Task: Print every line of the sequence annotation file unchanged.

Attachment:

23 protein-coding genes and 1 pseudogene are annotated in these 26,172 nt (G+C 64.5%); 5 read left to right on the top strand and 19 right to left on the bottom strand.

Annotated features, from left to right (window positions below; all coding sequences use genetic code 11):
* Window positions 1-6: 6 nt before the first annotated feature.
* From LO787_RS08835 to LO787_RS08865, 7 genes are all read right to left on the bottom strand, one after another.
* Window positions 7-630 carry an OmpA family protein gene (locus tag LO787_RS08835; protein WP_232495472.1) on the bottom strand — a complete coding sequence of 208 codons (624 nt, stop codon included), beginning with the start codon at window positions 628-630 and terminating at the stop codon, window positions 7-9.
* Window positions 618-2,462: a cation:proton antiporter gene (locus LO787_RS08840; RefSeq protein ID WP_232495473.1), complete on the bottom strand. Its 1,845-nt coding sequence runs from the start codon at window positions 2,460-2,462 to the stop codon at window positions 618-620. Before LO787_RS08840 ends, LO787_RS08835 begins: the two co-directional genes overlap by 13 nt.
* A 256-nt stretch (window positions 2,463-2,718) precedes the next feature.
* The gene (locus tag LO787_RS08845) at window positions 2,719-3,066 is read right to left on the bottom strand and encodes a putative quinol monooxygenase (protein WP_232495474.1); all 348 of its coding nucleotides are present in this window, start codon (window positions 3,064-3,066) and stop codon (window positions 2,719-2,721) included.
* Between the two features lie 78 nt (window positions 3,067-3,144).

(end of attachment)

23 protein-coding genes and 1 pseudogene are annotated in these 26,172 nt (G+C 64.5%); 5 read left to right on the top strand and 19 right to left on the bottom strand.

Annotated features, from left to right (window positions below; all coding sequences use genetic code 11):
* Window positions 1-6: 6 nt before the first annotated feature.
* From LO787_RS08835 to LO787_RS08865, 7 genes are all read right to left on the bottom strand, one after another.
* Window positions 7-630 carry an OmpA family protein gene (locus tag LO787_RS08835; protein WP_232495472.1) on the bottom strand — a complete coding sequence of 208 codons (624 nt, stop codon included), beginning with the start codon at window positions 628-630 and terminating at the stop codon, window positions 7-9.
* Window positions 618-2,462: a cation:proton antiporter gene (locus LO787_RS08840; RefSeq protein ID WP_232495473.1), complete on the bottom strand. Its 1,845-nt coding sequence runs from the start codon at window positions 2,460-2,462 to the stop codon at window positions 618-620. Before LO787_RS08840 ends, LO787_RS08835 begins: the two co-directional genes overlap by 13 nt.
* A 256-nt stretch (window positions 2,463-2,718) precedes the next feature.
* The gene (locus tag LO787_RS08845) at window positions 2,719-3,066 is read right to left on the bottom strand and encodes a putative quinol monooxygenase (protein WP_232495474.1); all 348 of its coding nucleotides are present in this window, start codon (window positions 3,064-3,066) and stop codon (window positions 2,719-2,721) included.
* Between the two features lie 78 nt (window positions 3,067-3,144).